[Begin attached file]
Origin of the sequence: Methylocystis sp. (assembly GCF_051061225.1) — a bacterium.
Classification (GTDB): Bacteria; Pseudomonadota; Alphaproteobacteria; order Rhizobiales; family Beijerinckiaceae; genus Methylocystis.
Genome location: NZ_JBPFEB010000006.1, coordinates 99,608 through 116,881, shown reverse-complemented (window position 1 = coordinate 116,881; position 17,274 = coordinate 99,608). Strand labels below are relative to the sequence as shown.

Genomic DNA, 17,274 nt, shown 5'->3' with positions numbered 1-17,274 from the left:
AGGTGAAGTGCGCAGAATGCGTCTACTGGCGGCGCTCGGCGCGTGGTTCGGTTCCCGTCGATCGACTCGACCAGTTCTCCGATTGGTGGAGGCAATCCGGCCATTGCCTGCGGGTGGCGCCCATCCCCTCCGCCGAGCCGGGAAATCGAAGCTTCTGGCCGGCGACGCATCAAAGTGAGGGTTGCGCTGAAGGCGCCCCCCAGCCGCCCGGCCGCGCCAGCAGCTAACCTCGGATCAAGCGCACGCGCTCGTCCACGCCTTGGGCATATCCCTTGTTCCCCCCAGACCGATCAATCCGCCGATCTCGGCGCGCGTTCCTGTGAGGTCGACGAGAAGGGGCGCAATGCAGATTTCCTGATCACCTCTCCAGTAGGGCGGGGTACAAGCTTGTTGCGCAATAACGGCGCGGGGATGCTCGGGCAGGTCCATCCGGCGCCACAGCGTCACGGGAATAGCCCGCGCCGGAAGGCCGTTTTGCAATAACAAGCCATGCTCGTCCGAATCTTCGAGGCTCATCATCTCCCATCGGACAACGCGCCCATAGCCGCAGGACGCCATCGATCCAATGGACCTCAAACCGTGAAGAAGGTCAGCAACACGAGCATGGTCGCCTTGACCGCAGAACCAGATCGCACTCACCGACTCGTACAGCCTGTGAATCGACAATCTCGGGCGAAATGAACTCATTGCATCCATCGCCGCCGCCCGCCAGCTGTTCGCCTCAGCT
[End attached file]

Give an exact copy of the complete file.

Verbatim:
Origin of the sequence: Methylocystis sp. (assembly GCF_051061225.1) — a bacterium.
Classification (GTDB): Bacteria; Pseudomonadota; Alphaproteobacteria; order Rhizobiales; family Beijerinckiaceae; genus Methylocystis.
Genome location: NZ_JBPFEB010000006.1, coordinates 99,608 through 116,881, shown reverse-complemented (window position 1 = coordinate 116,881; position 17,274 = coordinate 99,608). Strand labels below are relative to the sequence as shown.

Genomic DNA, 17,274 nt, shown 5'->3' with positions numbered 1-17,274 from the left:
AGGTGAAGTGCGCAGAATGCGTCTACTGGCGGCGCTCGGCGCGTGGTTCGGTTCCCGTCGATCGACTCGACCAGTTCTCCGATTGGTGGAGGCAATCCGGCCATTGCCTGCGGGTGGCGCCCATCCCCTCCGCCGAGCCGGGAAATCGAAGCTTCTGGCCGGCGACGCATCAAAGTGAGGGTTGCGCTGAAGGCGCCCCCCAGCCGCCCGGCCGCGCCAGCAGCTAACCTCGGATCAAGCGCACGCGCTCGTCCACGCCTTGGGCATATCCCTTGTTCCCCCCAGACCGATCAATCCGCCGATCTCGGCGCGCGTTCCTGTGAGGTCGACGAGAAGGGGCGCAATGCAGATTTCCTGATCACCTCTCCAGTAGGGCGGGGTACAAGCTTGTTGCGCAATAACGGCGCGGGGATGCTCGGGCAGGTCCATCCGGCGCCACAGCGTCACGGGAATAGCCCGCGCCGGAAGGCCGTTTTGCAATAACAAGCCATGCTCGTCCGAATCTTCGAGGCTCATCATCTCCCATCGGACAACGCGCCCATAGCCGCAGGACGCCATCGATCCAATGGACCTCAAACCGTGAAGAAGGTCAGCAACACGAGCATGGTCGCCTTGACCGCAGAACCAGATCGCACTCACCGACTCGTACAGCCTGTGAATCGACAATCTCGGGCGAAATGAACTCATTGCATCCATCGCCGCCGCCCGCCAGCTGTTCGCCTCAGCT